Thursday, March 26, 2015

Acing the ACT


Elizabeth King has written a useful guide for students who strive to improve their test scores: Acing the ACT: An Elite Tutor's Guide to Tricky Questions and Secret Strategies that Make a Big Difference.

As the mother of a young man who desires a great test score, we've looked at many available publications and frequently found them lacking. King's guide is very straight forward and well organized, and opens with a statement that most students will immediately relate to: "The purpose of each subsection of the ACT isn't clear to most test takers."  I wholeheartedly believe that statement is accurate. It's a distinct disadvantage and that likely provides a wealth of frustration. For that reason alone, I fully appreciate this easily understood book.

Section by section, sample question are reviewed and explained with extra attention given to such things as tricky word usage, the high frequency of cross multiplication mistakes, graph labels and identifying your key point in the essay. As parents, I believe we would overlook some of this wisdom King provides. Pointing out the pitfalls for students makes this worth the cost!

The true value in Acing the ACT is the clarity of its explanation of each subsection. After identifying the purpose of each, King provides a suggested plan of attack that includes tried and true methods. Additionally, she does a bit of myth busting (there are no patterns to the answers, kids!) and no-nonsense advice about note taking and practice tests.  Her "categorization" method of note taking for ACT prep should be required of every student and it exposes the folly of taking practice tests - but not focusing on the reason you miss questions. Smartphones and texting get called out for their role in dumbing-down spelling skills (well put, Ms. King).

Last, but certainly not least, this book fits nicely in a purse or back pack, which is so much more useful for study on-the-go when compared to many cumbersome phone book sized guides. Go for quality over quantity. This does the trick nicely.

[I received this book from Blogging for Books for an honest review...and honestly, you need to buy this for every high school student you know.]

20 comments:

  1. If I knew any high school age kids I'd be on this like a duck on a junebug!

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    1. A Janie Junebug? A fishducky? (Blog buddies)

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  2. I remember when I took the CPA exam, carrying around a study guide and questions, as well as working through a class on the Internet. Good find!

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    1. This is one of the only small books I've seen that has any value.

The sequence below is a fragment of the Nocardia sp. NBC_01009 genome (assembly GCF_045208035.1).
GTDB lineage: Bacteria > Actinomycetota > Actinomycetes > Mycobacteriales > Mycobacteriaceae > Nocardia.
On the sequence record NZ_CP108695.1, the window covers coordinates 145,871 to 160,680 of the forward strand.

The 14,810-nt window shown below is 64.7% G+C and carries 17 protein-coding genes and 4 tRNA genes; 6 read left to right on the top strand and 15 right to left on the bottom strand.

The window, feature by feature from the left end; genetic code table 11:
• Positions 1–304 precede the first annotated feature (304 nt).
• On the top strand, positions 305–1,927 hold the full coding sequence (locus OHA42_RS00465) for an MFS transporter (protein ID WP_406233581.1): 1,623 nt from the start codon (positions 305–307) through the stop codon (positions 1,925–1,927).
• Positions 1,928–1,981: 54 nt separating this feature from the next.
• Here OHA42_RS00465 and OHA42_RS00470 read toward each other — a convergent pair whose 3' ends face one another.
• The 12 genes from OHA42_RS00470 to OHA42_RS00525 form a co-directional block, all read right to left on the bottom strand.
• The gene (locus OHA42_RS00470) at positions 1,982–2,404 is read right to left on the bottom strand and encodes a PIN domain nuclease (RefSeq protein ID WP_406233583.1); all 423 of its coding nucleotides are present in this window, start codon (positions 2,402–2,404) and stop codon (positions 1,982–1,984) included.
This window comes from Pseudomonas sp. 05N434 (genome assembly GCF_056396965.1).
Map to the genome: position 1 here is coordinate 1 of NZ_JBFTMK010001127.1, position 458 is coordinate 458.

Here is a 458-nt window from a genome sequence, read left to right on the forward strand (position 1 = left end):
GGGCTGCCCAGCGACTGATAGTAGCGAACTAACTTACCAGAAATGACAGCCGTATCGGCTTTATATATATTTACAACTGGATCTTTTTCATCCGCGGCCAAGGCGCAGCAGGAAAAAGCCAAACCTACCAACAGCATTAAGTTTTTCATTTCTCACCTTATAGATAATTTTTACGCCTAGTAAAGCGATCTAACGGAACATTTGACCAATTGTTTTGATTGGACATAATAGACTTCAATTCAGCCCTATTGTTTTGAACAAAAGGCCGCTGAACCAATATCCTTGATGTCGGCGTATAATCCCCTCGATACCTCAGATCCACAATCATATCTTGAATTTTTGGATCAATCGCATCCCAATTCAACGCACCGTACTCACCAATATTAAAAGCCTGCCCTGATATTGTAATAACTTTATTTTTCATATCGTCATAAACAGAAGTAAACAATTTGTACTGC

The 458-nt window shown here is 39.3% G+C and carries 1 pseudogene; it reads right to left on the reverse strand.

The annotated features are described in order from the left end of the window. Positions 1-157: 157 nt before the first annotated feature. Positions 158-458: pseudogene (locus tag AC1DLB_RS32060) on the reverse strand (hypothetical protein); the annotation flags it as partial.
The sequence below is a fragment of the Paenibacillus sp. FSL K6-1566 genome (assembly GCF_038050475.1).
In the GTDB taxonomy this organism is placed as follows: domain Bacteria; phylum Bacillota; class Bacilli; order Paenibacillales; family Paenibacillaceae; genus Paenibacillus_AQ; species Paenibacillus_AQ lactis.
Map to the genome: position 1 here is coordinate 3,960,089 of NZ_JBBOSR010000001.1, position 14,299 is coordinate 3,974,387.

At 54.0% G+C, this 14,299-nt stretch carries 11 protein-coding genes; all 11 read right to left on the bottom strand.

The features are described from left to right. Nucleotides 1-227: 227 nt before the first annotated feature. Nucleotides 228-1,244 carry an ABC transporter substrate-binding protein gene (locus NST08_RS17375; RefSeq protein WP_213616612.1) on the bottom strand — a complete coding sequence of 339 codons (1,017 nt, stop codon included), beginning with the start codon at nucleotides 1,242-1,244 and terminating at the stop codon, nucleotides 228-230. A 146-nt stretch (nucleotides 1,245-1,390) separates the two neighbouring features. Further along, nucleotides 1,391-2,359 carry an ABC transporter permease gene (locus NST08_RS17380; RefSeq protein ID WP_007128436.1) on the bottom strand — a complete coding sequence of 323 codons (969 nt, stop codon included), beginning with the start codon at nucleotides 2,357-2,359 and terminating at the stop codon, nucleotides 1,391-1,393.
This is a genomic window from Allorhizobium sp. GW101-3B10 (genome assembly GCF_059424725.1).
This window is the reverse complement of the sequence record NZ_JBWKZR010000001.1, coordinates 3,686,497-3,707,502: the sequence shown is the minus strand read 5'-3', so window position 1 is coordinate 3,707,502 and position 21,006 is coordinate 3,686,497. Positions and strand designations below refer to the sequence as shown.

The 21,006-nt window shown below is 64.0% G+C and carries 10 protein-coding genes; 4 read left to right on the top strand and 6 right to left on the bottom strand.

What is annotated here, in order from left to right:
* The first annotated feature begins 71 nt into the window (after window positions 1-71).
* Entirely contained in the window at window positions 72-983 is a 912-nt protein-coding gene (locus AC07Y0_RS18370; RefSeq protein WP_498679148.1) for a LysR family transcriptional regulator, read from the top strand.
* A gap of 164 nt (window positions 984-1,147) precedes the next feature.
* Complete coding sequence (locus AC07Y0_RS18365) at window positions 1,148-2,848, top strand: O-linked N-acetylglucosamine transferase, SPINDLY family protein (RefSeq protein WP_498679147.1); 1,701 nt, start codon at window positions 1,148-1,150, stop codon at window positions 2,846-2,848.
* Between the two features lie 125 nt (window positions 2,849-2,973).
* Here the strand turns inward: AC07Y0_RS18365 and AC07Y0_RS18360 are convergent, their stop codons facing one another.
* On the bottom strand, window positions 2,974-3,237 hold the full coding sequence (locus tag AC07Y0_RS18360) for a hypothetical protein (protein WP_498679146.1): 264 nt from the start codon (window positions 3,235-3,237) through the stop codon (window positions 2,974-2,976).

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  3. This does sound like a good guide that I could have used in my day

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  4. I remember the days of studying for the ACT and SAT. I hope he does well!

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    1. I can't wait till I can say "I remember when..." Last son to graduate next year! Go, class of 2016!

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  5. Great resource. Where was this when I was a teenager?

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  6. I have a son getting ready to take it. I may have to get the book. He wants to score higher than his big brother who got a 34. I'm all for competition. The higher the scores, the bigger the scholarship. Cha ching.

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    1. If you have kids pulling 34s, he may not need this book.

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  7. I had to look up when the ACT and the SAT were introduced. I probably took one or the other but I don't remember.

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    1. You can post here any time without submitting your scores for approval.

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  8. Strange, but I don't currently know any high school students. That's kinda sad.

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    1. How did that happen, Stephen? Are you locked indoors? :-)

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  9. I barely remember taking the ACT. The Hurricane and Favorite Young Man took the SATs. FYM wasn't satisfied with his first score. He came up with a strategy for dealing with math (skip the problems you don't know how to do and come back to them), and he brought his score up more than one hundred points to 1420--not bad. When a perfect score on the SAT was 1600 (yes, I've told this story before and I'll tell it for the rest of my life), The Hurricane got 1590. Her school made all the kids take practice exams and do some other preparatory stuff for the text. I think some aspects of test taking, such as FYM's math strategy, can help, but with the SAT it's mostly what you already know and you can't do much to prepare. I wanted to say something else, but I can't remember it. If I think of it, I shall return. What about your Where's Shady cartoons? I miss them.

    Love,
    Janie (one of The Hurricane's nicknames is still 1590)

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    1. I remembered. The other students kept asking The Hurricane is she would take the SATs again to try to get a 1600. She said no because 1590 is unique. I like my unique kids. FYM is 35 years old today.

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Thanks for your personal yada, yada, yada,
Love, Cherdo